stats
globeinteractive.com: Making the Business of Life Easier

   Finance globeinvestor   Careers globecareers.workopolis Subscribe to The Globe
The Globe and Mail /globeandmail.com
Home | Business | National | Int'l | Sports | Columnists | The Arts | Tech | Travel | TV | Wheels
space


Search

space
  This site         Tips

  
space
  The Web Google
space
   space



space

  Where to Find It


Breaking News
  Home Page

  Report on Business

  Sports

  Technology

space
Subscribe to The Globe

Shop at our Globe Store


Print Edition
  Front Page

  Report on Business

  National

  International

  Sports

  Arts & Entertainment

  Editorials

  Columnists

   Headline Index

 Other Sections
  Appointments

  Births & Deaths

  Books

  Classifieds

  Comment

  Education

  Environment

  Facts & Arguments

  Focus

  Health

  Obituaries

  Real Estate

  Review

  Science

  Style

  Technology

  Travel

  Wheels

 Leisure
  Cartoon

  Crosswords

  Food & Dining

  Golf

  Horoscopes

  Movies

  Online Personals

  TV Listings/News

 Specials & Series
  All Reports...

space

Services
   Where to Find It
 A quick guide to what's available on the site

 Newspaper
  Advertise

  Corrections

  Customer Service

  Help & Contact Us

  Reprints

  Subscriptions

 Web Site
  Advertise

  E-Mail Newsletters

  Free Headlines

  Globe Store New

  Help & Contact Us

  Make Us Home

  Mobile New

  Press Room

  Privacy Policy

  Terms & Conditions


GiveLife.ca

    

PRINT EDITION
Unauthorized Banksy show scrubs art of its power while cashing in on its fame
space
One-time agent Steve Lazarides may no longer have a relationship with the anonymous street artist, but that hasn't stopped him from bringing some well-known works from walls to wallets in Toronto
space
By KATE TAYLOR
  
  

Email this article Print this article
Thursday, June 14, 2018 – Page A19

The unwary consumer who decided to spend $35 to enter the Banksy exhibition making its North American premiere in a Toronto warehouse will see lots of the prints that the anonymous British street artist has sold to underwrite his graffiti activism. One is Festival, a bitter image that shows music fans lining up to buy $30 T-shirts bearing the slogan Destroy Capitalism. The irony of this exploitative show unauthorized by the artist is enough to make a critic gag.

The Art of Banksy, which has grown in scale since first stops in Melbourne, Amsterdam, Tel Aviv and Auckland, is organized by art dealer Steve Lazarides, who was Banksy's close collaborator and agent from 1997 until 2008, as well as concert promoters Live Nation and Starvox Exhibits. The organizers stress it contains no art ripped from the street; rather, it features about 80 works on loan from collectors who bought them online or at Banksy's own commercial shows.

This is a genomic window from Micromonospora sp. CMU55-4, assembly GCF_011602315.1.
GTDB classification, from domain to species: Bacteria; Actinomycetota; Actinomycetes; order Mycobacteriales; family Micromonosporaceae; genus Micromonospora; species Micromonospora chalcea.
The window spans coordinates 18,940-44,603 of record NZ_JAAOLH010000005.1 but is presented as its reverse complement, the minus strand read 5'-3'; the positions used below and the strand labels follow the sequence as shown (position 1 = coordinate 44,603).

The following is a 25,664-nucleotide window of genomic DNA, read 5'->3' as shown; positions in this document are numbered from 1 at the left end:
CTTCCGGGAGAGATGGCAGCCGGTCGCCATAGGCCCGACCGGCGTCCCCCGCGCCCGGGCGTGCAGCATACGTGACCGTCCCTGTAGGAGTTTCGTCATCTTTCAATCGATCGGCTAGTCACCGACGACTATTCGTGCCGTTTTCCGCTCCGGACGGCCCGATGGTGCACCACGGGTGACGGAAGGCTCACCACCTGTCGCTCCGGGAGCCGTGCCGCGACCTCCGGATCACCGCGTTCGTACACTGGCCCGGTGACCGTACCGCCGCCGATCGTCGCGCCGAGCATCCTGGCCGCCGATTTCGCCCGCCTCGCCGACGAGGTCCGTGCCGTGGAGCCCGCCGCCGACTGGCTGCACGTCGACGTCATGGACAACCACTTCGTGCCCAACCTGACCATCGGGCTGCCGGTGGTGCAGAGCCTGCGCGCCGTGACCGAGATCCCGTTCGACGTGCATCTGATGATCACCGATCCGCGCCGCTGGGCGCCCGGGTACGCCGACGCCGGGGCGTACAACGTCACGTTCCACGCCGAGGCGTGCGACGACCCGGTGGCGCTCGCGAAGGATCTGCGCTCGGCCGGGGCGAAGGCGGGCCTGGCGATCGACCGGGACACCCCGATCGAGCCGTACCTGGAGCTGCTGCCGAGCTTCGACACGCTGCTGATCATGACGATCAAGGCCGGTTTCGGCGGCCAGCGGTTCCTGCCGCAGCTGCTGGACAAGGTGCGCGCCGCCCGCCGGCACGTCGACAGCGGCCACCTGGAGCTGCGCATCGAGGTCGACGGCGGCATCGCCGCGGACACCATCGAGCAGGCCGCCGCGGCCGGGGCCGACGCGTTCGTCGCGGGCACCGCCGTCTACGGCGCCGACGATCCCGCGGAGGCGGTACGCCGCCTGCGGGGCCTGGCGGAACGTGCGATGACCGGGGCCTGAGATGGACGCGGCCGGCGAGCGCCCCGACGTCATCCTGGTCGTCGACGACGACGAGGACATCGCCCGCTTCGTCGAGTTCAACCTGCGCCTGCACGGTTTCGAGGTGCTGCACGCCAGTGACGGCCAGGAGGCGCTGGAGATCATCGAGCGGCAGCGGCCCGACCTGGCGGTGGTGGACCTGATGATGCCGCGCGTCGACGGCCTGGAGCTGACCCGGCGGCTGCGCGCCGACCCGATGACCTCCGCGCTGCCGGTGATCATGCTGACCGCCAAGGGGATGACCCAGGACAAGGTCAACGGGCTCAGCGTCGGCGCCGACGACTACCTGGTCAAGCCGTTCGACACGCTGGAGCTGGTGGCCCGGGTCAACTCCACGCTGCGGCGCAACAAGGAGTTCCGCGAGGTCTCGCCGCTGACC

But Lazarides has no current relationship with Banksy and told The Globe and Mail the artist did not respond to a message when first informed of the show, which started touring in 2016. Apparently, neither Banksy nor his management have complained so far; the artist's website says only that he is not represented by Lazarides. The dealer argues that Banksy belongs to the public and the public has a right to see the work, but when asked whether the artist would like the show, the dealer replied "Absolutely not."

Under both Canadian and British copyright law, artists have moral rights in their work. When you buy a painting from a living artist you don't buy the right to reproduce it on greeting cards. At this show, the gift shop stuffed with Banksy merch as well as promotional material featuring Banksy's famed image of a girl with a balloon and the cartoonish face of a rat all seem to violate that principle. Furthermore, in Canada, an artist's exhibition rights are also enshrined in law - work cannot be exhibited without the artist's permission. The standard practice in Canadian museums, and in many international ones, is to pay artists fees for shows.

Of course, Banksy, who routinely lifts historic and pop-culture imagery himself, has never asked anyone's permission to stencil his political cartoons on walls and buildings in Britain and around the world. You could argue he has forgone traditional artistic rights in his practice and when asked about the gift shop specifically, a Live Nation representative replied the work was in the public domain. There's no question the internet is rife with unauthorized Banksy T-shirts and fridge magnets, but if the organizers want to create a legitimate retrospective of the artist's work, they might consider setting a higher ethical standard than that of the online hawkers.

Certainly, you don't inspire confidence in a curatorial project by playing fast and loose with international exhibition standards.

Mounting a Banksy retrospective is bound to be a tricky proposition from an artistic perspective because the most important pieces, to the extent they survive defacement and demolition, are out in the street: Perhaps it's not surprising, given its dubious credentials, that The Art of Banksy fails to rise to the challenge.